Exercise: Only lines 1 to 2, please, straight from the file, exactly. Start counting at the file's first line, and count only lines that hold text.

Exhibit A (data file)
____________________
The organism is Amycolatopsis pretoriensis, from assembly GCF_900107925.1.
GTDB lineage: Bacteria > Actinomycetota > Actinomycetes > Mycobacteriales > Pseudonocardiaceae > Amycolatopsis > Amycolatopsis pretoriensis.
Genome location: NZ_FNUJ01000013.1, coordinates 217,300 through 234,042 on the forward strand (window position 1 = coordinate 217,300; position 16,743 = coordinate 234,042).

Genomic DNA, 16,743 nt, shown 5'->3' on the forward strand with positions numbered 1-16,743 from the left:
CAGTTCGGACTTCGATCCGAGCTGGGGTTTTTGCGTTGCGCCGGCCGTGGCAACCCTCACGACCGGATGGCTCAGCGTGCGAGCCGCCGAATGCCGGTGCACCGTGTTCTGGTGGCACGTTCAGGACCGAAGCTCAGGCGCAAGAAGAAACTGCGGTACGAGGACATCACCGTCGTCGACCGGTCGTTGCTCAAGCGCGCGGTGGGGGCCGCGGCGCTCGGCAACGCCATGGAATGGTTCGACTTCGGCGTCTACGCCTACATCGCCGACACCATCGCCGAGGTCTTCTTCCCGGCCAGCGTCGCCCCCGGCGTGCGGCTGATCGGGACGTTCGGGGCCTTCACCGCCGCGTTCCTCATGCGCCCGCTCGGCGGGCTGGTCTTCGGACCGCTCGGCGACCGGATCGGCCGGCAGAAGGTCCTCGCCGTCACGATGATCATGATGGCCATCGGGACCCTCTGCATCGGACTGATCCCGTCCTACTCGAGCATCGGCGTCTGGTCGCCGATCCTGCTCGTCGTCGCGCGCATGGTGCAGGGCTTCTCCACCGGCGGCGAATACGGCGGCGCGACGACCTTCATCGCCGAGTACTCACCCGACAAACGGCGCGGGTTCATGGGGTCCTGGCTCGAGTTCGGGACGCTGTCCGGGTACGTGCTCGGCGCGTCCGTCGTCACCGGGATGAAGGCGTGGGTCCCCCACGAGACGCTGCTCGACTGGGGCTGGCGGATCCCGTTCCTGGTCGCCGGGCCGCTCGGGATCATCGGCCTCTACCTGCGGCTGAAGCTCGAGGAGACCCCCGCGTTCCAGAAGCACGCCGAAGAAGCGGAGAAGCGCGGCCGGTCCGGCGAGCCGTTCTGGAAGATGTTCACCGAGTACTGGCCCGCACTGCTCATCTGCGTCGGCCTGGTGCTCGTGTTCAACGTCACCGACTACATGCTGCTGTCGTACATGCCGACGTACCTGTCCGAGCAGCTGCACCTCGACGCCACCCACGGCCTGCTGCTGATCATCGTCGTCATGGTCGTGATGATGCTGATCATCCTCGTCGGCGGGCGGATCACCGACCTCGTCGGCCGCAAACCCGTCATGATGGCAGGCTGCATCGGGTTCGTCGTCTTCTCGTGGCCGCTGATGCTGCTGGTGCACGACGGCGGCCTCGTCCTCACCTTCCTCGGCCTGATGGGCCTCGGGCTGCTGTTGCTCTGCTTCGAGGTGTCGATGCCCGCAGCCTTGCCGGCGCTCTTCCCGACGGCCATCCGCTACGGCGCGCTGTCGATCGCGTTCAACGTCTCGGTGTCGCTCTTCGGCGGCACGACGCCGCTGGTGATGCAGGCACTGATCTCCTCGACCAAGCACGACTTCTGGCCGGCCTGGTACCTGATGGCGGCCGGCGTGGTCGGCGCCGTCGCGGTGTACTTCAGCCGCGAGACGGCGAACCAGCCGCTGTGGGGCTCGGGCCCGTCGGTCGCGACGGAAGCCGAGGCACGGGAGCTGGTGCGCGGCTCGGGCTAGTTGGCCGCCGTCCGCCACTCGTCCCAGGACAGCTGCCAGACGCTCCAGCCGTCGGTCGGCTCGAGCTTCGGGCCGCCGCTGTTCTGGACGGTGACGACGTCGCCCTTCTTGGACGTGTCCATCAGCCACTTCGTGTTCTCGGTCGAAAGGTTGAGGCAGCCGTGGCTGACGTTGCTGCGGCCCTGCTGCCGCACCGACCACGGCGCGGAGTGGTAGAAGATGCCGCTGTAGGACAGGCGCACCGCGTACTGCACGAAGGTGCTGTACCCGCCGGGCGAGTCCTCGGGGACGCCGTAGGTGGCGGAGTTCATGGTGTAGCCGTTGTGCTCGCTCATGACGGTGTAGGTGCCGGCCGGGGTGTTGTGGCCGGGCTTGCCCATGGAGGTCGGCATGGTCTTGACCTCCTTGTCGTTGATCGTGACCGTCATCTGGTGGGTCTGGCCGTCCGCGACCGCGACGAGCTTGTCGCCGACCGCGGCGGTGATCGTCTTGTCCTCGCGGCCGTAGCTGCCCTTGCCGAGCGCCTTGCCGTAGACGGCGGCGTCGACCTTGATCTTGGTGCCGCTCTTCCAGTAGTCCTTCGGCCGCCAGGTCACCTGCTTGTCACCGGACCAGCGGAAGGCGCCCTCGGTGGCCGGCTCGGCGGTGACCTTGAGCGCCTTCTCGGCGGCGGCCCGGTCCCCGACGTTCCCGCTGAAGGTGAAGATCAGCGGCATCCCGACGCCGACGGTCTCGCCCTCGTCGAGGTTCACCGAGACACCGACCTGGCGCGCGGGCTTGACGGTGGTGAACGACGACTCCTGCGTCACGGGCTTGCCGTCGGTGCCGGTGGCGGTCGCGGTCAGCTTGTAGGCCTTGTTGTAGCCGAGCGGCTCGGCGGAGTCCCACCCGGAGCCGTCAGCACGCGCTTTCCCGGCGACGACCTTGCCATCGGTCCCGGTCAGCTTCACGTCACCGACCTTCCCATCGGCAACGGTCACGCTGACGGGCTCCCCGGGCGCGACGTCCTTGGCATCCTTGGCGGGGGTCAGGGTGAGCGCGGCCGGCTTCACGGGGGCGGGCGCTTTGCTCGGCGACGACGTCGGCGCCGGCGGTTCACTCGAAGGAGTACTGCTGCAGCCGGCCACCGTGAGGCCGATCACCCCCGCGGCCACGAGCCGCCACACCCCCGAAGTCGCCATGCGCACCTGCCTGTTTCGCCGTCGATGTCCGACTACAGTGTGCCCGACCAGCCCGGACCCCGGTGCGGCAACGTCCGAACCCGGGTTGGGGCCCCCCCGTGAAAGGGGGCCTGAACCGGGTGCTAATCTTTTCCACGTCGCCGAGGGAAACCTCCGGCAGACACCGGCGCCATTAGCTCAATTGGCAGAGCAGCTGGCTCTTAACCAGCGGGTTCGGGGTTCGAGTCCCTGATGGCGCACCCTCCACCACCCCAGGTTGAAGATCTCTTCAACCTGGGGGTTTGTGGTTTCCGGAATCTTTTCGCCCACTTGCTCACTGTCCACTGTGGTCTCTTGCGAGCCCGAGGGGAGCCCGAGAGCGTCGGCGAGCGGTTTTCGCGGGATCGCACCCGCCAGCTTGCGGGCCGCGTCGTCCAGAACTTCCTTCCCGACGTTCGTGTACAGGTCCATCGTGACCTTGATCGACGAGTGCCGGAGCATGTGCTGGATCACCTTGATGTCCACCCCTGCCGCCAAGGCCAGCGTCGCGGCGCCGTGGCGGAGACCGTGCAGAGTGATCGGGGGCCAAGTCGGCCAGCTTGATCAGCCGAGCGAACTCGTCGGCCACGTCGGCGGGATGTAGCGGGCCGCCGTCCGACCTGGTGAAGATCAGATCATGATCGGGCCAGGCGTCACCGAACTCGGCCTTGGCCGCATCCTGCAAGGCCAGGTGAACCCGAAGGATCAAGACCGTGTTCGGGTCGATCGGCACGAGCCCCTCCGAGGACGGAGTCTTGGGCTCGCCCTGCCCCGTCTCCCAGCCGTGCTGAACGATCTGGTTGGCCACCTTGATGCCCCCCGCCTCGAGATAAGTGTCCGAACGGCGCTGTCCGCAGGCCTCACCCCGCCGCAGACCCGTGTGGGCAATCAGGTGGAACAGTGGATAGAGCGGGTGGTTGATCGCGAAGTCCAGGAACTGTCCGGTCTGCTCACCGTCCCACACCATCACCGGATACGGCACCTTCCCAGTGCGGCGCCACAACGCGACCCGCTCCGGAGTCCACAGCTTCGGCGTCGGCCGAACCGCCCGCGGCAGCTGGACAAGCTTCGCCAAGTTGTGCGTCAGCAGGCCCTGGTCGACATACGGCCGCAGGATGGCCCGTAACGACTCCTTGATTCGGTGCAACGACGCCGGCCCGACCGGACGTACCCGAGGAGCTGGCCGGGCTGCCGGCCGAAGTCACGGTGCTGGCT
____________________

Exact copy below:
The organism is Amycolatopsis pretoriensis, from assembly GCF_900107925.1.
GTDB lineage: Bacteria > Actinomycetota > Actinomycetes > Mycobacteriales > Pseudonocardiaceae > Amycolatopsis > Amycolatopsis pretoriensis.